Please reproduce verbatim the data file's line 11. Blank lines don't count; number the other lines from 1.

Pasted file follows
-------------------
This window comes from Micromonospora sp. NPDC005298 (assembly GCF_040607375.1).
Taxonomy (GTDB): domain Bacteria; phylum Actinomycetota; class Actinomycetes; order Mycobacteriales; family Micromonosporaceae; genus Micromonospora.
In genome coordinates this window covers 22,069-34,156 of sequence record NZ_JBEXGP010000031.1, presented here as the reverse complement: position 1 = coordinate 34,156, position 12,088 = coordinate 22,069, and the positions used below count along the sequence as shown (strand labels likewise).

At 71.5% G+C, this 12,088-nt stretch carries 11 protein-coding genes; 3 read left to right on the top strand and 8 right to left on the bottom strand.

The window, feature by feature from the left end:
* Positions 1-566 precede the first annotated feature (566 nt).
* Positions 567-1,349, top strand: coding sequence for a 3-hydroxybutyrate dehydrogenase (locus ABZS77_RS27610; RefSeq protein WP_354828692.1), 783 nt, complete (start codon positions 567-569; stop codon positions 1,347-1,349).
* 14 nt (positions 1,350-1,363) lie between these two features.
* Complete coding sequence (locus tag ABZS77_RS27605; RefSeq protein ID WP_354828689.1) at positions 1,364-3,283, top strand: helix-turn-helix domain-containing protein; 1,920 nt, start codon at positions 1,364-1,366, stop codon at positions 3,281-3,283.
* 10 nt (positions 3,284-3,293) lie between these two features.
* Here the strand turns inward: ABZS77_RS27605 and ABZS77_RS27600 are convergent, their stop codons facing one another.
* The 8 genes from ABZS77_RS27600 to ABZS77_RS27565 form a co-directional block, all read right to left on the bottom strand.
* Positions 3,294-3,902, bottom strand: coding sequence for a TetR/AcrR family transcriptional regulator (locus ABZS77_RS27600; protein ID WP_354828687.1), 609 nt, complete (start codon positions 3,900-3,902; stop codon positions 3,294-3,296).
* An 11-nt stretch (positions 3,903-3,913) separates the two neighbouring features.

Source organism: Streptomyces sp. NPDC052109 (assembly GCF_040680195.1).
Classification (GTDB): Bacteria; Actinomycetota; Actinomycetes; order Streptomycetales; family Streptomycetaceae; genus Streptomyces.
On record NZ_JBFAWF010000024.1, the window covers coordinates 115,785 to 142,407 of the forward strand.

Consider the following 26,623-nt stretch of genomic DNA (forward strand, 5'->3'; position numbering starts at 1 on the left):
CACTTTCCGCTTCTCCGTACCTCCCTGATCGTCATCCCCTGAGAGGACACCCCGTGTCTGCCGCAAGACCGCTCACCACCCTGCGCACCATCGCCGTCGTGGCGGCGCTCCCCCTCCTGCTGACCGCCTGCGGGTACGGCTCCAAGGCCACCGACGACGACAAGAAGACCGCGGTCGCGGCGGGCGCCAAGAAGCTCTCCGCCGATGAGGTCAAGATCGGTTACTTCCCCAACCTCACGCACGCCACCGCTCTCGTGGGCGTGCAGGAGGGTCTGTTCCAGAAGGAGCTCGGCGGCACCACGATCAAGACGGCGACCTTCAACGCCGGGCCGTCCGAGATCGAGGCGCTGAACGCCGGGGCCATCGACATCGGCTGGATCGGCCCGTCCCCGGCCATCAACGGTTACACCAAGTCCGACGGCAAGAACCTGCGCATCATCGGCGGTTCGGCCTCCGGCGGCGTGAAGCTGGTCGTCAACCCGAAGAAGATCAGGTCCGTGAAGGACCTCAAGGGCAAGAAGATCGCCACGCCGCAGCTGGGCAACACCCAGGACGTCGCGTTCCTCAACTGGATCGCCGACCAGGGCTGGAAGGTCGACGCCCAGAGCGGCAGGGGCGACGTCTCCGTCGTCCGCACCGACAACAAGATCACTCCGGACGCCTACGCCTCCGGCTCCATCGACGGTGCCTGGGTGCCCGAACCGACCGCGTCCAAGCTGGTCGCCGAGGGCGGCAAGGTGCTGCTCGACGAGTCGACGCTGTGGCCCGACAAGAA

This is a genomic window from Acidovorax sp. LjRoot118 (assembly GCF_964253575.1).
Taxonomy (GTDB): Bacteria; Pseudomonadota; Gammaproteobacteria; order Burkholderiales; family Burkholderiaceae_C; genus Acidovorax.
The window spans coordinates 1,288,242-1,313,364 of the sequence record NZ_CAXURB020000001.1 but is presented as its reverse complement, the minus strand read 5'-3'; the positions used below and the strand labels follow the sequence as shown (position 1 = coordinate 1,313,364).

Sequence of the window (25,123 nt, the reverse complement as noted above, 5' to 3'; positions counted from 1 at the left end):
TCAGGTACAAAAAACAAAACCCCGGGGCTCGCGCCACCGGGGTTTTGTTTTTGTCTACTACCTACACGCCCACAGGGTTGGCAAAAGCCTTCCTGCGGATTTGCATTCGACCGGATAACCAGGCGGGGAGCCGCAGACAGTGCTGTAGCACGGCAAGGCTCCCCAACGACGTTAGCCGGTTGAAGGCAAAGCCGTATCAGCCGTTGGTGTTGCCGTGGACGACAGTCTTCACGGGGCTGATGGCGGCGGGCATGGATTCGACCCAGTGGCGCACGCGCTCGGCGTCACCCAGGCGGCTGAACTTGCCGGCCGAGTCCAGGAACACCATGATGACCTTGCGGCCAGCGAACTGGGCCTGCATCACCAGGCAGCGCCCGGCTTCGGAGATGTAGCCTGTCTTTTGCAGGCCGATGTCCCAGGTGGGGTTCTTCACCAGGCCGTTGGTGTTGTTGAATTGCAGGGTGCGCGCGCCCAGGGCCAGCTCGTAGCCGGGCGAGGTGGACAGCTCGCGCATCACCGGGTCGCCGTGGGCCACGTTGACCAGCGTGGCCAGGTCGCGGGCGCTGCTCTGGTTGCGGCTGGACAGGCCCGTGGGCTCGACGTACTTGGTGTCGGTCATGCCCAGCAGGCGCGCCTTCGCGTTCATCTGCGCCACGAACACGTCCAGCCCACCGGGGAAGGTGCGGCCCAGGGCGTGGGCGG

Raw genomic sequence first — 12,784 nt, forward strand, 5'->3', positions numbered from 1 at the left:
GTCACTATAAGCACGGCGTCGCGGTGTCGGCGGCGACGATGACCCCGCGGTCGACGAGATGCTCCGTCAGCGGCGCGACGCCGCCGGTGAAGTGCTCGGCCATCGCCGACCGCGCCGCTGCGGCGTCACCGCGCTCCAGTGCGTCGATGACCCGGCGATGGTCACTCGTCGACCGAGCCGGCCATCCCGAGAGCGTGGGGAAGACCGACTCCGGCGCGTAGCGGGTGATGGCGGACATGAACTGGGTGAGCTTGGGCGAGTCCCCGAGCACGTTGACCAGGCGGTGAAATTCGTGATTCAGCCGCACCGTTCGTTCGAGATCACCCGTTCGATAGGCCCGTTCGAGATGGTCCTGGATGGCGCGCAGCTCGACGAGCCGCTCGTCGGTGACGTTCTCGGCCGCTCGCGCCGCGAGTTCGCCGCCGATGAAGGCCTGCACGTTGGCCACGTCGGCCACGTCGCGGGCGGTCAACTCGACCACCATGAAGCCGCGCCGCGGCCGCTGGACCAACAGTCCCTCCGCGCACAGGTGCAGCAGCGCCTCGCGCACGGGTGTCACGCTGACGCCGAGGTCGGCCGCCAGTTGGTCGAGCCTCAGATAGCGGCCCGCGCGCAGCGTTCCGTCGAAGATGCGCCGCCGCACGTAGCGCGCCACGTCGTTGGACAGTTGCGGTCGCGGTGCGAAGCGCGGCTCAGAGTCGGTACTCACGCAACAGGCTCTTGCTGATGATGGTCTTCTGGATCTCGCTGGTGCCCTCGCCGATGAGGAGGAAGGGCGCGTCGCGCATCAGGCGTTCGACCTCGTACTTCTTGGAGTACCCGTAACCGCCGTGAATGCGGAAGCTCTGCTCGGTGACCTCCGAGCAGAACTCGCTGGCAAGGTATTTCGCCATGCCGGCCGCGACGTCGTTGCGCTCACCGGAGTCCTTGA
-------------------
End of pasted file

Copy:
* Here the strand turns inward: ABZS77_RS27605 and ABZS77_RS27600 are convergent, their stop codons facing one another.